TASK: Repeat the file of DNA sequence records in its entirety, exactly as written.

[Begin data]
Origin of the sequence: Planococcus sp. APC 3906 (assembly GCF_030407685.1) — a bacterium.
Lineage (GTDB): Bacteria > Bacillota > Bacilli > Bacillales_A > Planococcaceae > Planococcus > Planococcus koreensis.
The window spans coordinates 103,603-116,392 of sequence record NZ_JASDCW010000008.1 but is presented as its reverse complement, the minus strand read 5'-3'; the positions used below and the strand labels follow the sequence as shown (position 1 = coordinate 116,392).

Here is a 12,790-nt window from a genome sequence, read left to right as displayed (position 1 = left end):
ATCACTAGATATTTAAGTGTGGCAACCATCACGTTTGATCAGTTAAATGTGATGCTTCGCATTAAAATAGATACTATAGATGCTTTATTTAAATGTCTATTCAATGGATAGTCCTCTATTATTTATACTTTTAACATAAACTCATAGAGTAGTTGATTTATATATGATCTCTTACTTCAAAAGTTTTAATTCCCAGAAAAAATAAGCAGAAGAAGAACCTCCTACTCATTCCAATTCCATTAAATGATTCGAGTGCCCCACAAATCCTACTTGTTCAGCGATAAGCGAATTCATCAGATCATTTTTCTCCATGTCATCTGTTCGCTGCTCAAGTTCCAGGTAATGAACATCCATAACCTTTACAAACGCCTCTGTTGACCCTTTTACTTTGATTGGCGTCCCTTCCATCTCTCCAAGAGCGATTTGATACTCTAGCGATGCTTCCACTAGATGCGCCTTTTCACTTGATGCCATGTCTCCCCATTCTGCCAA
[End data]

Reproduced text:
Origin of the sequence: Planococcus sp. APC 3906 (assembly GCF_030407685.1) — a bacterium.
Lineage (GTDB): Bacteria > Bacillota > Bacilli > Bacillales_A > Planococcaceae > Planococcus > Planococcus koreensis.
The window spans coordinates 103,603-116,392 of sequence record NZ_JASDCW010000008.1 but is presented as its reverse complement, the minus strand read 5'-3'; the positions used below and the strand labels follow the sequence as shown (position 1 = coordinate 116,392).

Here is a 12,790-nt window from a genome sequence, read left to right as displayed (position 1 = left end):
ATCACTAGATATTTAAGTGTGGCAACCATCACGTTTGATCAGTTAAATGTGATGCTTCGCATTAAAATAGATACTATAGATGCTTTATTTAAATGTCTATTCAATGGATAGTCCTCTATTATTTATACTTTTAACATAAACTCATAGAGTAGTTGATTTATATATGATCTCTTACTTCAAAAGTTTTAATTCCCAGAAAAAATAAGCAGAAGAAGAACCTCCTACTCATTCCAATTCCATTAAATGATTCGAGTGCCCCACAAATCCTACTTGTTCAGCGATAAGCGAATTCATCAGATCATTTTTCTCCATGTCATCTGTTCGCTGCTCAAGTTCCAGGTAATGAACATCCATAACCTTTACAAACGCCTCTGTTGACCCTTTTACTTTGATTGGCGTCCCTTCCATCTCTCCAAGAGCGATTTGATACTCTAGCGATGCTTCCACTAGATGCGCCTTTTCACTTGATGCCATGTCTCCCCATTCTGCCAA